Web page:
Author: Nicola Davies
Publisher: Random House
Release Date: 2013-04-04
Genre: Juvenile Fiction
Michael, a young boy growing up on the tropical island of Rose Town, has been saving up for his own fishing boat for years. But when a terrible storm wrecks his home, Michael is forced to take a job working for a rich, mysterious newcomer named Spargo. Spargo asks Michael to search for one thing in the deep waters around Rose Town - whales . . .
A collection of satirical and politically incorrect advice by some of comedy's biggest names, from Fred Armisen's tips on revealing one's sexual orientation to Zach Galifianakis's recommendations for imbibing after rehab.
Author: Helen Czerski
Publisher: W. W. Norton & Company
Release Date: 2017-01-10
“[Czerski’s] quest to enhance humanity’s everyday scientific literacy is timely and imperative.”—Science Storm in a Teacup is Helen Czerski’s lively, entertaining, and richly informed introduction to the world of physics. Czerski provides the tools to alter the way we see everything around us by linking ordinary objects and occurrences, like popcorn popping, coffee stains, and fridge magnets, to big ideas like climate change, the energy crisis, or innovative medical testing. She provides answers to vexing questions: How do ducks keep their feet warm when walking on ice? Why does it take so long for ketchup to come out of a bottle? Why does milk, when added to tea, look like billowing storm clouds? In an engaging voice at once warm and witty, Czerski shares her stunning breadth of knowledge to lift the veil of familiarity from the ordinary.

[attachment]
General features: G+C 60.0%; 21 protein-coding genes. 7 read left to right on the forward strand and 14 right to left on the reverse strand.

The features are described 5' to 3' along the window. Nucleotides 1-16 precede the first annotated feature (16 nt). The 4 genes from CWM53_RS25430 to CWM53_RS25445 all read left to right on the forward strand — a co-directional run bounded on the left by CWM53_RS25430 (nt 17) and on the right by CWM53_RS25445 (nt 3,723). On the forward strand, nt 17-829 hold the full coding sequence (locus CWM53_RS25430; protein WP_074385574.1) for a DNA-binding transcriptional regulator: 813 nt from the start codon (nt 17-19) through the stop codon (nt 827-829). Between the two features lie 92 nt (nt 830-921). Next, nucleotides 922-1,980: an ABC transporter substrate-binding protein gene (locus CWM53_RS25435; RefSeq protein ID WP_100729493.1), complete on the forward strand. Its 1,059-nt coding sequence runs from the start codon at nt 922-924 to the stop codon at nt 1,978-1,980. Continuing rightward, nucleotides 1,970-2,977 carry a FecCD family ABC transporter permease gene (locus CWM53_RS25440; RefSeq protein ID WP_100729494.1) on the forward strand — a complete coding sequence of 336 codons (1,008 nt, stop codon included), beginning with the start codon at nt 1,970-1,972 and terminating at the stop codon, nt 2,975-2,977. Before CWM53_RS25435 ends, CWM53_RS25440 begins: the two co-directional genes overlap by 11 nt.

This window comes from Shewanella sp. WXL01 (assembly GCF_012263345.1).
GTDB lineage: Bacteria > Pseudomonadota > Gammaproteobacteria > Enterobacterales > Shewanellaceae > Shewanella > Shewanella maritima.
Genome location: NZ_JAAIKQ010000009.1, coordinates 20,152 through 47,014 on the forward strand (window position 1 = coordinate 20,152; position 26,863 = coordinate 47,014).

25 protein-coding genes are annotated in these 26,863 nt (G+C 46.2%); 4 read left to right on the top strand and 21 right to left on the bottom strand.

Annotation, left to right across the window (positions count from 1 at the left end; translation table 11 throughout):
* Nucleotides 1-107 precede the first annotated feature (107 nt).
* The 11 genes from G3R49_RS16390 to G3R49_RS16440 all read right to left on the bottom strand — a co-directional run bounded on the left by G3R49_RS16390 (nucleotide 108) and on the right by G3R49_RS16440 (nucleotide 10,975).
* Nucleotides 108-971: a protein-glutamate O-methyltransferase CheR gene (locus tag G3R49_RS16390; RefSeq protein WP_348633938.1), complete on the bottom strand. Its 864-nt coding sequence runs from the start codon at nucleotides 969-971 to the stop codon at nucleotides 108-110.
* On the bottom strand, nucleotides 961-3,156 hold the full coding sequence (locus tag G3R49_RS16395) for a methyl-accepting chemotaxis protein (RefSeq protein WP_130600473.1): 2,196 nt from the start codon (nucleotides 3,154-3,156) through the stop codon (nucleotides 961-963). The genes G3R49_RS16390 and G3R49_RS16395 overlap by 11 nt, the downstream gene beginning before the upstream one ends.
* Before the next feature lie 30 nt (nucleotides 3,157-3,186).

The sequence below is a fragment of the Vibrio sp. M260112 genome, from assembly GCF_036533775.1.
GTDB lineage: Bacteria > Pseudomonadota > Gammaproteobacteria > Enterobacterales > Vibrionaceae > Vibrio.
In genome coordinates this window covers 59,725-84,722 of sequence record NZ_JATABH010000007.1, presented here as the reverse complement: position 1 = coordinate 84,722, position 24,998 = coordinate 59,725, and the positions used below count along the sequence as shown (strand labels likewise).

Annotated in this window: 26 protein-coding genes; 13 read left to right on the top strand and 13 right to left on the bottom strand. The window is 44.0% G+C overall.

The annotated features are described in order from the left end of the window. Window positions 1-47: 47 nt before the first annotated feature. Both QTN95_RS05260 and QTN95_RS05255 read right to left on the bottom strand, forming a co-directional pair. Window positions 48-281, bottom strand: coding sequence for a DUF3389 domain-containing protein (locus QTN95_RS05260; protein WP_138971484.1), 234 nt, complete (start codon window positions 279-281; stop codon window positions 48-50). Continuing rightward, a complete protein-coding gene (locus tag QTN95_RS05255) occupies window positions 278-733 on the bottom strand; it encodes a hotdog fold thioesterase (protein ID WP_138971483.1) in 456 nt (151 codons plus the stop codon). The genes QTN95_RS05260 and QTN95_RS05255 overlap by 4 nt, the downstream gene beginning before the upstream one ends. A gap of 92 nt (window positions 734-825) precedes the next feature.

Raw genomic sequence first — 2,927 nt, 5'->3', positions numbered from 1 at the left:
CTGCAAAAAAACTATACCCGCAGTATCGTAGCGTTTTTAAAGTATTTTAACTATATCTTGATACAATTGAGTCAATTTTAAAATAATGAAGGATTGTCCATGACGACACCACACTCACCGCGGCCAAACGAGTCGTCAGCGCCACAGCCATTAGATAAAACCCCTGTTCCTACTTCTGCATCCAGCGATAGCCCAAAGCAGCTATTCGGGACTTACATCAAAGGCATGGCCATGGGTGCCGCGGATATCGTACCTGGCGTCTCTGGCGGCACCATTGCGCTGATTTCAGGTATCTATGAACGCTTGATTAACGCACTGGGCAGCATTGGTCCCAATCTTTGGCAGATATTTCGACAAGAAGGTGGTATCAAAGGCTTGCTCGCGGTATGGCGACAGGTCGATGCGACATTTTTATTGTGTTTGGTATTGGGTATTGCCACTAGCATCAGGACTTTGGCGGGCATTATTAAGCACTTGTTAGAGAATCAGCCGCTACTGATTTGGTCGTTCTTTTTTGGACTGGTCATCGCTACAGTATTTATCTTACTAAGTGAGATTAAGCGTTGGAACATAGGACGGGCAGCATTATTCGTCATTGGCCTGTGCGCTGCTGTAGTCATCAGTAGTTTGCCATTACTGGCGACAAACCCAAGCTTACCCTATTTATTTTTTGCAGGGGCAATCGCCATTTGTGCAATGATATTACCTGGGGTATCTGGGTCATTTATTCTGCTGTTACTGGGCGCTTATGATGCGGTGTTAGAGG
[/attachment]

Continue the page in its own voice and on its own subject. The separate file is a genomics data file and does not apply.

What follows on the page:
Author: Jodi Picoult
Publisher: Simon and Schuster
Release Date: 2012-06-26
Genre: Juvenile Fiction
Told in their separate voices, sixteen-year-old Prince Oliver, who wants to break free of his fairy-tale existence, and fifteen-year-old Delilah, a loner obsessed with Prince Oliver and the book in which he exists, work together to seek his freedom.